Does Early Childbearing Matter?: New Approach Using Danish Register Data

32 Pages Posted: 15 Oct 2015 Last revised: 9 Jan 2019

See all articles by Philip Rosenbaum

Philip Rosenbaum

University of Copenhagen - Department of Economics; Copenhagen Business School - Department of Economics

Date Written: January 1, 2019

Abstract

Work interruptions related to childbearing are expected to affect mothers’ wages directly through changes in the formation of human capital. This effect is proposed as being exceptionally strong for early childbearing women who are about to start their working careers. This study investigates whether the poor long-term labor market outcomes experienced by women who first gave birth before turning 25 reflect previously existing disadvantages or are a consequence of the timing of childbearing. The purpose is also to observe whether a new combination of the best identification practices of earlier studies serves as a better estimation method. This is done by applying a within-family estimator while treating miscarriages as exogenous variation, thereby mitigating family and individual heterogeneity, which might have biased earlier results based on either of the two identification strategies alone. It is found that early childbearing has no long-term effects on women’s earnings.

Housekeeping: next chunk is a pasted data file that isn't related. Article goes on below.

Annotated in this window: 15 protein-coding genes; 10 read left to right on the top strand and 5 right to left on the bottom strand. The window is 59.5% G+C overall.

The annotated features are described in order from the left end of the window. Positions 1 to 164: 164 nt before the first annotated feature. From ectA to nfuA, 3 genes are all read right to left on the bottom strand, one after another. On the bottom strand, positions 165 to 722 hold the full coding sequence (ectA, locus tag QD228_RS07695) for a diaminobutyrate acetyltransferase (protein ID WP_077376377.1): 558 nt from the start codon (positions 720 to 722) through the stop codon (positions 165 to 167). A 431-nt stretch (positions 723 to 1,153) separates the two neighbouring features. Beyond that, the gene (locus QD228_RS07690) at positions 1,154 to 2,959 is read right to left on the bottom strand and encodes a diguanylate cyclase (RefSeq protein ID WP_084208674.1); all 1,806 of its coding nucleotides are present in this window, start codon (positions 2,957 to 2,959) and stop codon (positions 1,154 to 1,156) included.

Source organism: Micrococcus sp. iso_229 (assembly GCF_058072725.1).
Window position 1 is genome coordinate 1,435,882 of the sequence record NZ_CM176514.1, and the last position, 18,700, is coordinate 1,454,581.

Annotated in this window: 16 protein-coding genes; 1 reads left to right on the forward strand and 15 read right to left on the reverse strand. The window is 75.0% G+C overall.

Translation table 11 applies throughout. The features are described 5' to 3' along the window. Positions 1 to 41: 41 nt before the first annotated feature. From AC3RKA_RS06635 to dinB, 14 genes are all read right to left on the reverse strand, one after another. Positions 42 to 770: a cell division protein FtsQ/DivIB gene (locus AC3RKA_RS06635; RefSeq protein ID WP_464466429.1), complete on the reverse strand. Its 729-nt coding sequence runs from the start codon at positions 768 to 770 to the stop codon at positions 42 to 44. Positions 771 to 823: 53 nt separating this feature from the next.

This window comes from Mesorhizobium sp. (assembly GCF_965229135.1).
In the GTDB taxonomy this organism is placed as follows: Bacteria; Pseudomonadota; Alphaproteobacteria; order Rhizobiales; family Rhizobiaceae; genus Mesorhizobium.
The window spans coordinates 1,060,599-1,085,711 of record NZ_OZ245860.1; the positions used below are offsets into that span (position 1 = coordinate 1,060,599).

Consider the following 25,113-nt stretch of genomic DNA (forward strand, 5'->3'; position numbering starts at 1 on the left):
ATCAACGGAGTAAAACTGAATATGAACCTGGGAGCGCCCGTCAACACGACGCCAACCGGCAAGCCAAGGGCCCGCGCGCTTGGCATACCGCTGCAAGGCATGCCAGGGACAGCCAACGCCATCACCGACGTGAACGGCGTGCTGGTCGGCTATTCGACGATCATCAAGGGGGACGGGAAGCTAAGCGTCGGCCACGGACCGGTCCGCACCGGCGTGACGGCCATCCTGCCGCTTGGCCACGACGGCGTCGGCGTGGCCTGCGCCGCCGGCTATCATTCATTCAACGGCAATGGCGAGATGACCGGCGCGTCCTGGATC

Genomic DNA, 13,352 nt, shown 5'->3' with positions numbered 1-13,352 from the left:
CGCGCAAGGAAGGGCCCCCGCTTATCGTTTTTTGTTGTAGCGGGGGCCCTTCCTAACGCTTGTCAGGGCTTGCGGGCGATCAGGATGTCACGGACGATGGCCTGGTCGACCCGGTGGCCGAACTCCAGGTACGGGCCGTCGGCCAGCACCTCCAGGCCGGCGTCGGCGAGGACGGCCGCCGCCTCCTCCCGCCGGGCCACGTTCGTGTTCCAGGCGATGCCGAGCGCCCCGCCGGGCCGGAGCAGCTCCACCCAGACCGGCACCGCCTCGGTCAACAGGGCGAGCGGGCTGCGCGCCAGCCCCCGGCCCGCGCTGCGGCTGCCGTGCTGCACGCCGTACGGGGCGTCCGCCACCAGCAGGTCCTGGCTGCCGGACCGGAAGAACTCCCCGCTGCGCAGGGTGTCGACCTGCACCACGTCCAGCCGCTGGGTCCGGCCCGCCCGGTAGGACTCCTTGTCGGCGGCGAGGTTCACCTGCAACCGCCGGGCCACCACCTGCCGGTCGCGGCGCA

Keywords: Fertility, child penalty, female labor outcomes

JEL Classification: J13, J24, J31

Suggested Citation

Rosenbaum, Philip, Does Early Childbearing Matter?: New Approach Using Danish Register Data (January 1, 2019). Available at SSRN: https://ssrn.com/abstract=2669965 or http://dx.doi.org/10.2139/ssrn.2669965

Philip Rosenbaum (Contact Author)

University of Copenhagen - Department of Economics ( email )

Øster Farimagsgade 5, Bygn 26
Copenhagen, 1353
Denmark

HOME PAGE: http://https://sites.google.com/site/philrosenbaum/

Copenhagen Business School - Department of Economics ( email )

Porcelænshaven 16A 1. Sal
Frederiksberg C, DK - 2000
Denmark

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